From summer heatwaves to Storm Barra, we take a look back at some of the weather highlights in Ireland during the year, including provisionally the warmest Autumn on record and another warm year for Ireland as a whole.
The year got off to an unsettled and rather wet start as Atlantic low pressure dominated the weather in Ireland, steering Storm Christoph our way in January with further spells of wet weather in February. March saw generally mixed weather but as high pressure became well established during April, we saw a very dry and cold month thanks to a cool polar airmass that dominated for much of the month. Whilst May was a cool and wet month with above average rainfall and below average temperatures, June and July brought a memorable summer with warm, dry and sunny weather nationwide, with above average temperature across all stations and most stations seeing above average sunshine and below average rainfall. July in particular was a notable month characterised by widespread heatwaves and long dry spells. A blocking high pressure and tropical continental airmass led to the hot and dry conditions, with Met Éireann issuing its first ever High Temperature warning advising the public to take care in the heat. At least ten weather stations across Ireland reached heatwave conditions, where temperatures of at least 25°C were recorded for 5 days or more in a row. Ireland had its first ‘Tropical Night’ in 20 years at Valentia Observatory in Kerry, where temperatures overnight didn’t fall below 20°C. Northern Ireland set a new record for highest temperature, with 31.3°C reached both in Castlederg, Co. Tyrone and in Co. Armagh on 21 and 22 July.
Last night was provisionally the first tropical night in Ireland for 20 years, with Valentia in #Kerry not observing any temperature under 20.5°C
Tropical nights (shaded air above 20°C all night) are rare in Ireland having only occurred around 6 times in the digital record. pic.twitter.com/3f7jMHECNb
— Met Éireann (@MetEireann) July 22, 2021
Following the heatwave which ended with some intense and thundery downpours and flash flooding, August was a month of mild and changeable weather. The mild theme continued into September, which was provisionally the warmest September on record for Ireland with temperature records broken at several stations including Phoenix Park, which had its warmest September in 122 years. October and November were also mild months with mean temperatures above average across the country. However whilst October was a rather wet month thanks to several Atlantic low pressures, including ex-Hurricane Sam, November was a dry month dominated by high pressure, though Storm Arwen brought wet and windy conditions to northern areas towards the end of November.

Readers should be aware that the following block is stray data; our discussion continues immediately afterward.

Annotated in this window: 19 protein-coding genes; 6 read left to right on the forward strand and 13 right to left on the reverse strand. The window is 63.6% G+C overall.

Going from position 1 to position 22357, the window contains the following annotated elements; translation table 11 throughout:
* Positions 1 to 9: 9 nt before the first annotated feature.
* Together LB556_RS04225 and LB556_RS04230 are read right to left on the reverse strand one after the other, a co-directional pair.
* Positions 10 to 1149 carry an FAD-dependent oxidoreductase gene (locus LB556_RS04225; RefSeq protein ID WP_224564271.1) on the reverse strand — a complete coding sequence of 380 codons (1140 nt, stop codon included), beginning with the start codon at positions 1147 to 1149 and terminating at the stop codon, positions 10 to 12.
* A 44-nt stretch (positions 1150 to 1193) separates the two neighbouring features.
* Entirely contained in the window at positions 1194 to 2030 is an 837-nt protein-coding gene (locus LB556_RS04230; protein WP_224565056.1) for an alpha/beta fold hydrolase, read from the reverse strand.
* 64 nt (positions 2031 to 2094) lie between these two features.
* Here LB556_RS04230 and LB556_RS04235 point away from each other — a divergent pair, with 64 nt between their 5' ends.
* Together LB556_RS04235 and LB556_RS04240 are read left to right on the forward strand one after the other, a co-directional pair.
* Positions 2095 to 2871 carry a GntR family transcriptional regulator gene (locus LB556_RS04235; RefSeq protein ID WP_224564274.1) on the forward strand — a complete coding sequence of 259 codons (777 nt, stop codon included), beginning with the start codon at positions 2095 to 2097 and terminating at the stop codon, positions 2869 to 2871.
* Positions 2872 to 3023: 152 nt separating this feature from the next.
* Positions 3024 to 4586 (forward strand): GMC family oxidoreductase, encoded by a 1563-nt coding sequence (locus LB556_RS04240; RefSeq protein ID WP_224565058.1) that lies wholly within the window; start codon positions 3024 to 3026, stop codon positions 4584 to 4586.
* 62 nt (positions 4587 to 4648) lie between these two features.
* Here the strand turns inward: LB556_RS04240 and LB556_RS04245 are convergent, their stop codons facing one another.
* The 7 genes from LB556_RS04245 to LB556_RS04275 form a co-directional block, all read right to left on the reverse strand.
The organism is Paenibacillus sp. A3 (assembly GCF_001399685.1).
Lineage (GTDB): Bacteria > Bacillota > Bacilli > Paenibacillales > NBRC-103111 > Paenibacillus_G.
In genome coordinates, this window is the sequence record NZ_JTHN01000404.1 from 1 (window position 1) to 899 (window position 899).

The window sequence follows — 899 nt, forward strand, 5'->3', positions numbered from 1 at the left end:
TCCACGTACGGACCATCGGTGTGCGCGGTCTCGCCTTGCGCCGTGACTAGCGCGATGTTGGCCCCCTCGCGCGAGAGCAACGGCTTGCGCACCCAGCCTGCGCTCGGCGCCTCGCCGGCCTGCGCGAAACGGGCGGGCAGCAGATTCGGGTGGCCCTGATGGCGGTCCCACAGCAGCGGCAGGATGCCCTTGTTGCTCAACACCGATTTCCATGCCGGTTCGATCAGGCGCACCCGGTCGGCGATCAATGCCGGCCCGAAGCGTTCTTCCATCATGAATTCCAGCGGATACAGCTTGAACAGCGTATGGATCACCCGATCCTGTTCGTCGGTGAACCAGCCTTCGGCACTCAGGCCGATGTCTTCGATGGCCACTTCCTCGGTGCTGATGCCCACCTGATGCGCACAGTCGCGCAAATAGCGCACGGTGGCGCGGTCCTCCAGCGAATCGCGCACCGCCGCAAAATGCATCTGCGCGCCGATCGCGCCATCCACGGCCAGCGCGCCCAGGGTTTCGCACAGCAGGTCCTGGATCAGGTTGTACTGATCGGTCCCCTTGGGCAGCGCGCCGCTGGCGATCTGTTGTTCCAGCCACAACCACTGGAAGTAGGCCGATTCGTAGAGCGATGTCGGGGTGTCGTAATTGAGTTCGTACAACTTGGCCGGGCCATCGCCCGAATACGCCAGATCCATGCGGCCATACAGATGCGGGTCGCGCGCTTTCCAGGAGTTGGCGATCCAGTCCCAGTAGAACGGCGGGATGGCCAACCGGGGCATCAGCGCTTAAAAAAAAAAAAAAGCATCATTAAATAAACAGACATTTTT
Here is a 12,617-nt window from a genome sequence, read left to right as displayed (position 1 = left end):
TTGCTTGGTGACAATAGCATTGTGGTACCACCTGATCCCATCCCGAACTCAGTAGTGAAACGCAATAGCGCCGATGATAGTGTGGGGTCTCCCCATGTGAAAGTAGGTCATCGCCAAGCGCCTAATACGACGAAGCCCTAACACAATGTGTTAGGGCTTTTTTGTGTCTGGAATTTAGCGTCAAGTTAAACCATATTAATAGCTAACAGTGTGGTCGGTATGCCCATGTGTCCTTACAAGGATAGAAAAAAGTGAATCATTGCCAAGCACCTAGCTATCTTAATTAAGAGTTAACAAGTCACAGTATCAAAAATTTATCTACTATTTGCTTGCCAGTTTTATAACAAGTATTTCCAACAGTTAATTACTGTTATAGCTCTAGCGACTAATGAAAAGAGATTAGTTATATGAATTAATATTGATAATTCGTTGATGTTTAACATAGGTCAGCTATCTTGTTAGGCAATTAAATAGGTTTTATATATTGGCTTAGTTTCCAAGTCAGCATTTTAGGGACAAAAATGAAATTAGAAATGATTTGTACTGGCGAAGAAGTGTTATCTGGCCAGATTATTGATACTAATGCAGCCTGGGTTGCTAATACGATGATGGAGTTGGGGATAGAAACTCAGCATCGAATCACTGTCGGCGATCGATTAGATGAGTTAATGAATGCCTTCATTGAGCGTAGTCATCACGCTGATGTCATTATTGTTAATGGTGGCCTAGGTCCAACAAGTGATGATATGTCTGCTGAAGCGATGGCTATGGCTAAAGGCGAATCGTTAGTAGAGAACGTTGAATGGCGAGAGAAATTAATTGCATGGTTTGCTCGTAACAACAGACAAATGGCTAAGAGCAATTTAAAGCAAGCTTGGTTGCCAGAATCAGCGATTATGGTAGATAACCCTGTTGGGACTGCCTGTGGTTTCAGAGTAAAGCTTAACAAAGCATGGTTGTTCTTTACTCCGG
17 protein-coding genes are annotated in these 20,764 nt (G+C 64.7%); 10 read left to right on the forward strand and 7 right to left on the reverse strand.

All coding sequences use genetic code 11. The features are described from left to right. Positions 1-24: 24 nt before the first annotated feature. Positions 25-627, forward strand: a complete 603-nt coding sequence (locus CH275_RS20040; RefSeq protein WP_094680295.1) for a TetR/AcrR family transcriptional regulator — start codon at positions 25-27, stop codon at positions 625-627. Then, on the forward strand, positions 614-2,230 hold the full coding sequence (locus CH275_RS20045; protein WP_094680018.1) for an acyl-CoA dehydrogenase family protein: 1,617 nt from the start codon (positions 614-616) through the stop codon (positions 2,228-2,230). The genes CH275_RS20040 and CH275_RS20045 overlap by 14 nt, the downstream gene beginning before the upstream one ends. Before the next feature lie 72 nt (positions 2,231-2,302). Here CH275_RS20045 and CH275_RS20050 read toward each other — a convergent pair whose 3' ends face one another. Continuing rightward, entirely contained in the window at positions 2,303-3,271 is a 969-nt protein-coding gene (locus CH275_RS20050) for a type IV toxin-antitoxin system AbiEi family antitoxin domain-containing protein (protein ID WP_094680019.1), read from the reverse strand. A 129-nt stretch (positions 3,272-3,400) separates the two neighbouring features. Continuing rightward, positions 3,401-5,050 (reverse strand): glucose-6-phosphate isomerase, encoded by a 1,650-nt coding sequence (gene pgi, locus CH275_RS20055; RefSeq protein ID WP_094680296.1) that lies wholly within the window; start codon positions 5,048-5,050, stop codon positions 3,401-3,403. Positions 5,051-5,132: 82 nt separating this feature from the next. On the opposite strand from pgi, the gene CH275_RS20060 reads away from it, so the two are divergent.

December has been another mild month, most memorable for Storm Barra which brought severe and damaging winds triggering Orange and Red wind warnings for many areas earlier in the month.
#StormBarra will bring disruptive weather to Ireland today and tomorrow, with impacts from severe, damaging winds as well as heavy rain #Wind and #rain warnings are in place across Ireland
Read more in our #StormBarra news story https://t.co/jZZxcE5Nup pic.twitter.com/ktyrDC3M4R
— Met Éireann (@MetEireann) December 7, 2021
Autumn 2021 warmest on record for Ireland
Several temperature records were broken in 2021, in particular station records during the summer heatwaves. Perhaps more notably though is the continuing pattern of milder temperatures, with Ireland seeing provisionally both its warmest September and warmest Autumn on record. The average temperature in September was 15.28°C which is 2.3°C above average, the average temperature in Autumn was 12.02°C, 1.8°C above average. As the year comes to an end, it is clear we are also on track for another warm year with temperatures around 0.9°C above average. This will make 2021 the 11th consecutive year with temperatures above Ireland’s average.
Keith Lambkin, Senior Climatologist at Met Éireann said: “These temperature trends we are seeing in Ireland are in line with the average temperature rise we are seeing around the world, due to human caused climate change. While future temperature projections vary depending on many factors, ‘all’ future projections suggest further warming. This warming, as well as associated defensive actions, is likely to affect everyone in some shape or form.”
The weather is always at the heart of our lives in Ireland, but whatever weather and climate we may have in 2022 and beyond, you can be sure that Met Éireann forecasters and climate scientists will be there every step of the way, helping to make Ireland more Weather and Climate prepared.
Curious about more weather facts from 2021? Want to know when was the sunniest day? Visit our ‘Weather & Climate Moments’ compiled by our Climate team at Met Éireann.